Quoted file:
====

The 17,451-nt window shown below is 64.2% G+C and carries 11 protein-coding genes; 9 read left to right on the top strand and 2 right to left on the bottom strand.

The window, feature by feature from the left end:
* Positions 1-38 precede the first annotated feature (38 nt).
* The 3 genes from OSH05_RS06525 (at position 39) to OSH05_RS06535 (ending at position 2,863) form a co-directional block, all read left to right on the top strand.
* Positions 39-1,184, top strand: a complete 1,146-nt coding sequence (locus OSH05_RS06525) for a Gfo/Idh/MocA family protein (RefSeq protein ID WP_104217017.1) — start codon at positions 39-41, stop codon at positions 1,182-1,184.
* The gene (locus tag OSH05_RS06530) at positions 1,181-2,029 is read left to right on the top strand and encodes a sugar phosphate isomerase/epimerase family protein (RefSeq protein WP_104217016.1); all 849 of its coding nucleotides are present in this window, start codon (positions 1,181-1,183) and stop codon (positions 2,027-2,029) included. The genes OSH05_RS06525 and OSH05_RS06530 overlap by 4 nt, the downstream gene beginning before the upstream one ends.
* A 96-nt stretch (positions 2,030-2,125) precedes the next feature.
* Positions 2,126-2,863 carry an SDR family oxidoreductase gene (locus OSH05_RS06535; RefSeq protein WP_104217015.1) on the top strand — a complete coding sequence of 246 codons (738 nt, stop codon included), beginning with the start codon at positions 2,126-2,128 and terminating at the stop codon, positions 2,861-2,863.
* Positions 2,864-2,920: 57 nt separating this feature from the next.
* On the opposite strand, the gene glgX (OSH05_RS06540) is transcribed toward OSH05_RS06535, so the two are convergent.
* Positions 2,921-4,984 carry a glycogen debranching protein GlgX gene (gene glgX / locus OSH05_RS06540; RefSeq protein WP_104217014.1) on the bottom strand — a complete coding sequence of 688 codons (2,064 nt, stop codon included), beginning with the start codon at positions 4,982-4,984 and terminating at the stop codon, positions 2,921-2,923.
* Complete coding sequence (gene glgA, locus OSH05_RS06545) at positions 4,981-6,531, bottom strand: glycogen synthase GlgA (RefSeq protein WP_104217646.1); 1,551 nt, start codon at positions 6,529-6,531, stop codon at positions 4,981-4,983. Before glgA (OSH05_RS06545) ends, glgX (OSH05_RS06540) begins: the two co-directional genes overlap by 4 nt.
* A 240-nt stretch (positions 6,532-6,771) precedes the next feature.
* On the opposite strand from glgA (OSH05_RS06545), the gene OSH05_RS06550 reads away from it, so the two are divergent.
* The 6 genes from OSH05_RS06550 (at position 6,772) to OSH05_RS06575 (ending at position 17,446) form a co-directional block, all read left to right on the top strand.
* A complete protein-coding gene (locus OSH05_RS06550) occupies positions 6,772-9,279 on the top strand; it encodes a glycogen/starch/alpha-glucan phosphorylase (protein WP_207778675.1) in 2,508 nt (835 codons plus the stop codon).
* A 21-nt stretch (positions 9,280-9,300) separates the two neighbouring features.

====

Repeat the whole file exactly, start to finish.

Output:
The 17,451-nt window shown below is 64.2% G+C and carries 11 protein-coding genes; 9 read left to right on the top strand and 2 right to left on the bottom strand.

The window, feature by feature from the left end:
* Positions 1-38 precede the first annotated feature (38 nt).
* The 3 genes from OSH05_RS06525 (at position 39) to OSH05_RS06535 (ending at position 2,863) form a co-directional block, all read left to right on the top strand.
* Positions 39-1,184, top strand: a complete 1,146-nt coding sequence (locus OSH05_RS06525) for a Gfo/Idh/MocA family protein (RefSeq protein ID WP_104217017.1) — start codon at positions 39-41, stop codon at positions 1,182-1,184.
* The gene (locus tag OSH05_RS06530) at positions 1,181-2,029 is read left to right on the top strand and encodes a sugar phosphate isomerase/epimerase family protein (RefSeq protein WP_104217016.1); all 849 of its coding nucleotides are present in this window, start codon (positions 1,181-1,183) and stop codon (positions 2,027-2,029) included. The genes OSH05_RS06525 and OSH05_RS06530 overlap by 4 nt, the downstream gene beginning before the upstream one ends.
* A 96-nt stretch (positions 2,030-2,125) precedes the next feature.
* Positions 2,126-2,863 carry an SDR family oxidoreductase gene (locus OSH05_RS06535; RefSeq protein WP_104217015.1) on the top strand — a complete coding sequence of 246 codons (738 nt, stop codon included), beginning with the start codon at positions 2,126-2,128 and terminating at the stop codon, positions 2,861-2,863.
* Positions 2,864-2,920: 57 nt separating this feature from the next.
* On the opposite strand, the gene glgX (OSH05_RS06540) is transcribed toward OSH05_RS06535, so the two are convergent.
* Positions 2,921-4,984 carry a glycogen debranching protein GlgX gene (gene glgX / locus OSH05_RS06540; RefSeq protein WP_104217014.1) on the bottom strand — a complete coding sequence of 688 codons (2,064 nt, stop codon included), beginning with the start codon at positions 4,982-4,984 and terminating at the stop codon, positions 2,921-2,923.
* Complete coding sequence (gene glgA, locus OSH05_RS06545) at positions 4,981-6,531, bottom strand: glycogen synthase GlgA (RefSeq protein WP_104217646.1); 1,551 nt, start codon at positions 6,529-6,531, stop codon at positions 4,981-4,983. Before glgA (OSH05_RS06545) ends, glgX (OSH05_RS06540) begins: the two co-directional genes overlap by 4 nt.
* A 240-nt stretch (positions 6,532-6,771) precedes the next feature.
* On the opposite strand from glgA (OSH05_RS06545), the gene OSH05_RS06550 reads away from it, so the two are divergent.
* The 6 genes from OSH05_RS06550 (at position 6,772) to OSH05_RS06575 (ending at position 17,446) form a co-directional block, all read left to right on the top strand.
* A complete protein-coding gene (locus OSH05_RS06550) occupies positions 6,772-9,279 on the top strand; it encodes a glycogen/starch/alpha-glucan phosphorylase (protein WP_207778675.1) in 2,508 nt (835 codons plus the stop codon).
* A 21-nt stretch (positions 9,280-9,300) separates the two neighbouring features.